Mason students continue to find mold in dorms

Mold spores like this one have been found in dorms in the Commonwealth building (photo by Nicole Lewis).
Mold spores like this one have been found in dorms in the Commonwealth building (photo by Nicole Lewis).

In December, George Mason University dealt with students’ concerns about mold growth in some of the Fairfax campus dormitories.

Although Mason’s Office of Housing and Residence Life attempted to resolve mold growth in the dorms, some students are still experiencing issues with mold.

One resident of Commonwealth Hall, who wished to remain anonymous, reported mold growing in her bathroom in December. Over winter break, she said, the university attempted to remove the mold.

“They got a lot of it, but there is still more,” she said.

The only effects she has experienced with the mold so far is its odor. However, she is concerned this daily exposure will cause health problems in her future.

She said that neither she nor her roommate have reported their mold since Housing and Residence Life attempted to remove it because they believe that the university isn’t willing to accommodate their problem.

“It would be nice if [Mason] would do more than just send us an email saying everything’s ok, and not to pay attention to the black stuff on our wall,” she said.

She and her roommate conducted their own mold test through Pro-Lab. After sitting for several hours, the test showed there was mold growing. The two roommates have since sent the test results to a professional lab and are waiting to hear back. Altogether, they have spent $70 testing the mold.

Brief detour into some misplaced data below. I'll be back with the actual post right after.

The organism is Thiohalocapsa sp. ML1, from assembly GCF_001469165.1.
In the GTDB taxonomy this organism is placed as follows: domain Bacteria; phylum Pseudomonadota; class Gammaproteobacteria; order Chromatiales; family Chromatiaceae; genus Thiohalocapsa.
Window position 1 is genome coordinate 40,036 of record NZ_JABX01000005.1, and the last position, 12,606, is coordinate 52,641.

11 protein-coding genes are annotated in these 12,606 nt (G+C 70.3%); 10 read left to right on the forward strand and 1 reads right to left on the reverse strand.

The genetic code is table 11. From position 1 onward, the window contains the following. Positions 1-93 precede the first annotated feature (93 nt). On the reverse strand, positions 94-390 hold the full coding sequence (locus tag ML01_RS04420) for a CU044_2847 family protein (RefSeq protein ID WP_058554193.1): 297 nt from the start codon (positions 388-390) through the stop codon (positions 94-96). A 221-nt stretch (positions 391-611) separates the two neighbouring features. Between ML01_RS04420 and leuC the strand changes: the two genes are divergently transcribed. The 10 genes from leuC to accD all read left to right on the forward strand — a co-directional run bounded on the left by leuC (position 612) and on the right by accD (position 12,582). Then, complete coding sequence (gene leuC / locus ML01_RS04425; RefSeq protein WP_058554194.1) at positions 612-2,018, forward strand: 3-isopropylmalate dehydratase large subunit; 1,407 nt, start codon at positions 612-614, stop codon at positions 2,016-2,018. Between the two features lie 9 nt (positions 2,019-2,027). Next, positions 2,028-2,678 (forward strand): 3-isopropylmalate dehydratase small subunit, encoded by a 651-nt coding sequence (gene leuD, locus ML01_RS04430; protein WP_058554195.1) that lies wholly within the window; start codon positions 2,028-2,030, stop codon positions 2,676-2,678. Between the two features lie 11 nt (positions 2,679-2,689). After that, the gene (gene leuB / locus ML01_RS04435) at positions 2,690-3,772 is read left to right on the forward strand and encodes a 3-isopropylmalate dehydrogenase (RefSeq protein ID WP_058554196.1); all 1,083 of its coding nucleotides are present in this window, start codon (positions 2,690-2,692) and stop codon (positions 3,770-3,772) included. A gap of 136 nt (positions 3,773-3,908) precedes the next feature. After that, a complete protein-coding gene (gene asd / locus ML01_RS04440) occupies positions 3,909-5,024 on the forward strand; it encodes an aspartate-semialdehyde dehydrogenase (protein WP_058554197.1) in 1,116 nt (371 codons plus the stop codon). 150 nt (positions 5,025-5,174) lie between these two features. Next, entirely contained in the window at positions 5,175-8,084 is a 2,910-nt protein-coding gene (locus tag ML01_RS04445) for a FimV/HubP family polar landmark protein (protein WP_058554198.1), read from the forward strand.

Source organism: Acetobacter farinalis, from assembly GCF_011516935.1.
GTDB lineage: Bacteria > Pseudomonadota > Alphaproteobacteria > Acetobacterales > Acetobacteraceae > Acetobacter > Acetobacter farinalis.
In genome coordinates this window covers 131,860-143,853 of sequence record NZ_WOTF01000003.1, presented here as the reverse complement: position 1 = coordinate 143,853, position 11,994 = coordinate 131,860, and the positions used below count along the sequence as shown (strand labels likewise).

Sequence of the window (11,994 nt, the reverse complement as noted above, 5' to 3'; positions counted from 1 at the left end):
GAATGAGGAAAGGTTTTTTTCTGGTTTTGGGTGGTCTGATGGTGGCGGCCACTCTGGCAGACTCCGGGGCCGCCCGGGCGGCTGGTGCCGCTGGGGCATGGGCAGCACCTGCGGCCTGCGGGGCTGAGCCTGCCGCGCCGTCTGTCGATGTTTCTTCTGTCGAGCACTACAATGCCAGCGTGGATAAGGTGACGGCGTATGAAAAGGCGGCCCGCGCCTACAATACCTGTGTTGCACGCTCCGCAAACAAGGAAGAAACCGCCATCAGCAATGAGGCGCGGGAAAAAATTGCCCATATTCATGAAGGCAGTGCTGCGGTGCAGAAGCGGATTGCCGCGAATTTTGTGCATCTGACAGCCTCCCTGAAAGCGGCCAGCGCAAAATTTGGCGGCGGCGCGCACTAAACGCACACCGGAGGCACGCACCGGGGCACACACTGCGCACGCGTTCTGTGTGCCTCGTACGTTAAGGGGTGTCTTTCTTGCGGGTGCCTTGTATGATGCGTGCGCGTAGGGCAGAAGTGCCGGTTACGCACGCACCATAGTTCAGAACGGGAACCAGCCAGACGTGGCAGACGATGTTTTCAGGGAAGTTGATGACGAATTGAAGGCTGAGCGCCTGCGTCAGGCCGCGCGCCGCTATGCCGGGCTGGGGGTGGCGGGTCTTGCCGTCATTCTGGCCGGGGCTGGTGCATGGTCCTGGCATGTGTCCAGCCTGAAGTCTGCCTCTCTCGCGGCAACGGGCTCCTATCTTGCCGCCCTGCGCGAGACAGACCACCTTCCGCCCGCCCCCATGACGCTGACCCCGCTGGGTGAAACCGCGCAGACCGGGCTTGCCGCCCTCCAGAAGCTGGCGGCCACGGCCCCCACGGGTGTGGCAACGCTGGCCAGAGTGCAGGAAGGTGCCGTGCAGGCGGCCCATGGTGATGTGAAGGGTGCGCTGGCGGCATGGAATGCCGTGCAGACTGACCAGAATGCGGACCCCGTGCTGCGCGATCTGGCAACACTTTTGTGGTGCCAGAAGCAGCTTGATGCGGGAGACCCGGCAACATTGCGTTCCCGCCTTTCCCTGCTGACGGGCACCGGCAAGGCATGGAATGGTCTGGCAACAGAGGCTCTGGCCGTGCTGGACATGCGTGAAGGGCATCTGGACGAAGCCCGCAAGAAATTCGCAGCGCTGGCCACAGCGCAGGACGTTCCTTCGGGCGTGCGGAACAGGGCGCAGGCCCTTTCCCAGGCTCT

The two roommates hope that this test will push Mason’s Housing and Residence Life to take more action against the mold in their dorm. One roommate said it would be nice if Mason would move them to another room or put a fan in the bathroom to help with the humidity from showering.

As of Dec. 6, Housing and Residence Life had four reported cases of mold in three dorm halls, Commonwealth, Dominion and Liberty Square.

Housing and Residence Life responded to these reports by sending the Environmental Health and Safety Office to investigate the mold. EHS reported back that the mold found was harmless.

“We are pleased to report that all spore concentrations were below levels naturally occurring outdoors and no results indicated the presence of fungus in the genus stachybotrys, commonly referred to as ‘black mold,’” Housing and Residence Life said in an email to Commonwealth residents.

Housing and Residence Life also suggested in that email that residents submit a work order whenever they have concerns about the condition of their rooms. This was their final statement to residents about the matter.

Mason’s Student Senate reacted to the mold concerns by sending a resolution request to the university that requested Housing and Residence Life emphasize mold inspection. They also requested more available information for students to learn how to identify mold.

Student Senate Speaker Matthew Short said Rachel Grimesey, Student Senate’s secretary of University Life, met with the Executive Director of Housing and Residence Life to discuss the issue. To their knowledge, there is no longer a risk and the problem has been handled.

L’Erin Garner, the executive assistant to executive director of Housing and Residence Life, said students should report further issues with mold in a work order. Once the work order has been filed, the Facilities and Maintenance management will assess and clean out the mold. Garner said the turnaround takes less than a day.

Meanwhile, the two Commonwealth roommates claim the lack of continual concern from the university is why they felt the need to handle the problem on their own. They plan to present their lab results to Housing and Residence Life in hopes it will push for more action against mold. 

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